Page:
The Brief Wondrous Life of Oscar Wao, Junot Diaz, Riverhead Books, 2007, 335 pp
Junot Diaz's Pulitzer Prize winning first novel sat in one of my many TBR piles for almost two years. I was tantalized by the white cover with the red woodblock image dripping and spattering its color across the title. I had read reviews and interviews with the author about his eleven years of writer's block following the wild reception of his first book, a collection of short stories entitled Drown. The first issue of "Poets & Writers" I ever read had his picture on the cover. None of this prepared me for the impact the novel would have on me.
The Brief Wondrous Life of Oscar Wao is one of the best novels I have read in a long time. The fresh unique voice, the huge characters, the horrific details of life under the dictator Trujillo in the Dominican Republic, juxtaposed with the humor and street smart dialogue; all these factors, layered into a plot that is really the history of a family, blew my mind.
Oscar himself, grandson of a famous wealthy Dominican doctor who fell out of favor (a very dangerous thing in Trujillo's day), is an obese nerd in the Dominican ghetto of Paterson, NJ. He is obsessed with food, girls, sci fi, cartoons and fantasy. As a teenager his greatest fear is that he will die a virgin, something no self-respecting Dominican man should be after the age of fourteen or so. Not that Oscar has any self respect.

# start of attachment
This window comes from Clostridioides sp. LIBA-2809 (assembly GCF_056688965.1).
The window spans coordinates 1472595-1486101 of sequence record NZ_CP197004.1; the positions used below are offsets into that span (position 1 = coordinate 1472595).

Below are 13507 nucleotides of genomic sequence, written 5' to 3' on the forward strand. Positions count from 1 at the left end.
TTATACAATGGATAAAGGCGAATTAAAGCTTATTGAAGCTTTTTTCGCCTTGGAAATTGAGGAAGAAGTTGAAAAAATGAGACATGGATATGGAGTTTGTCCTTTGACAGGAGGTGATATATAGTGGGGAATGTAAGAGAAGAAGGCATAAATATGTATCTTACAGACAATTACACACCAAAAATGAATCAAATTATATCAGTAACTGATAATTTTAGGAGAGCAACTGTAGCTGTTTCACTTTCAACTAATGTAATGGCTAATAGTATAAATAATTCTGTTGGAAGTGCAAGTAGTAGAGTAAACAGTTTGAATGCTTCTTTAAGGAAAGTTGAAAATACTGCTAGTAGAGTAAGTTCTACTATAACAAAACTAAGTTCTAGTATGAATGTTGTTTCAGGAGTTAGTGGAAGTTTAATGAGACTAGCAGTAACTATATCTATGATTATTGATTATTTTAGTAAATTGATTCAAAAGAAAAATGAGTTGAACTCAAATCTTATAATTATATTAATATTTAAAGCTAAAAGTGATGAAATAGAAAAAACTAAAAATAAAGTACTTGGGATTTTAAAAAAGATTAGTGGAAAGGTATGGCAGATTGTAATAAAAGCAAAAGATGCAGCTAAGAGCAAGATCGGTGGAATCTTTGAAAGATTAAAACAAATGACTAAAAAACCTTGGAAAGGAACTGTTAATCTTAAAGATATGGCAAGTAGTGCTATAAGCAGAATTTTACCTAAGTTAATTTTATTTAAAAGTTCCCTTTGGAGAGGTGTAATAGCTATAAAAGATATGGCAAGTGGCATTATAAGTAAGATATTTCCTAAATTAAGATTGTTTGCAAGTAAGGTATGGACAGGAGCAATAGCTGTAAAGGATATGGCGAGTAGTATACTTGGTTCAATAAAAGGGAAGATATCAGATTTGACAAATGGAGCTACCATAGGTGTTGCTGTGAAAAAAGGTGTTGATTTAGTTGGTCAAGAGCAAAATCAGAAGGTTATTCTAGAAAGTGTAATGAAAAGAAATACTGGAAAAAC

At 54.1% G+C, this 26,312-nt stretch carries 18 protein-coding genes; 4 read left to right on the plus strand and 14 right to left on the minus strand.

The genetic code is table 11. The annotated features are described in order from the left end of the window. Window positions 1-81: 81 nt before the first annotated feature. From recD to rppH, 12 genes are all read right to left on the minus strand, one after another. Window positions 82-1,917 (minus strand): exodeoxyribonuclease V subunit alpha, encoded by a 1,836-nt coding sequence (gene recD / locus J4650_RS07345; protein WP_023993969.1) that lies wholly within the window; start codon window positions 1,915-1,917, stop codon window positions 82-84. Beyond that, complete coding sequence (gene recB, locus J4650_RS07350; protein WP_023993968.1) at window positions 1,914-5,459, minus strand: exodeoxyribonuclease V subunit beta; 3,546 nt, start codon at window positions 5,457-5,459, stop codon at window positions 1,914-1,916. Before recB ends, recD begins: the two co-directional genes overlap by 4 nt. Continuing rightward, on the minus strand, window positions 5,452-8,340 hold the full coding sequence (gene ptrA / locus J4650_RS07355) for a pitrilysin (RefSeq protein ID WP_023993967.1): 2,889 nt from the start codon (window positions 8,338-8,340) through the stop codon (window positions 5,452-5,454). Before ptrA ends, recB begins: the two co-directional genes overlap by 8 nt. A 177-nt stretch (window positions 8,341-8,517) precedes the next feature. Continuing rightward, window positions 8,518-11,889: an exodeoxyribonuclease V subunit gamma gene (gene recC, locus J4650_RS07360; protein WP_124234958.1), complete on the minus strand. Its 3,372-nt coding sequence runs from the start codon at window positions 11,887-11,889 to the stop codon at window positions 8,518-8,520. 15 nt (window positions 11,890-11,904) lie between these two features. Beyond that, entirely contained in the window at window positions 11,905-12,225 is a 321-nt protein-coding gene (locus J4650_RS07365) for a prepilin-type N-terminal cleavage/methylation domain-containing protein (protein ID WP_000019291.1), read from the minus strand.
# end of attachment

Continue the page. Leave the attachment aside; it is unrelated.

He has a missing father; a demented, terminally ill but beautiful mother; a doting protective sister and a great aunt back in Santo Domingo. He reads sci fi and fantasy books incessantly, when he is not holed up playing Dungeons & Dragons or engaged in marathon sessions of writing his four-book space opera opus. Running like a virulent virus through his life is the fuku, the ancient curse (first named by African slaves brought to Dominican shores), that has doomed Oscar's family to all manner of violent tragedy. But the audacity of Oscar's hope is that someday one of the thousands of females he has fallen in love with will love him back (and have sex with him.)
As Oscar's life careens toward what you know from the title can only be his doom, in spite of the best efforts of least three people to protect him, you also get a brief wondrous history of the Dominican Republic, a history that is virtually unknown to the average American. Diaz throws in plenty of Dominican Spanish, both formal and slang, which I confess that, not knowing Spanish, I skipped over while feeling slightly annoyed that I was missing part of the story. I could have used my Spanish/English dictionary but I did not. One reason is that Diaz's prose is propelled by an energy that made me long for the next page, but another is my American arrogance when confronted with a foreign language.
In an interview with Junot Diaz by NPR's Terry Gross, he explains that he put the Spanish in there, not so much to criticize American insularity, but to create for the reader some of the experience of the immigrant who comes to the United States not knowing English and has to go around not understanding huge chunks of what he hears and reads. I get it.
I can't find anything significant to criticize. Diaz probably breaks all kinds of rules and personally I am in favor of that sort of daring, especially when it pays off so brilliantly. Reading the book was like hearing Bob Dylan for the first time. I want more: more novels by Junot Diaz and more novels like The Brief Wondrous Life of Oscar Wao.
(This book is available in hardcover or paperback by special order from Once Upon A Time Bookstore.)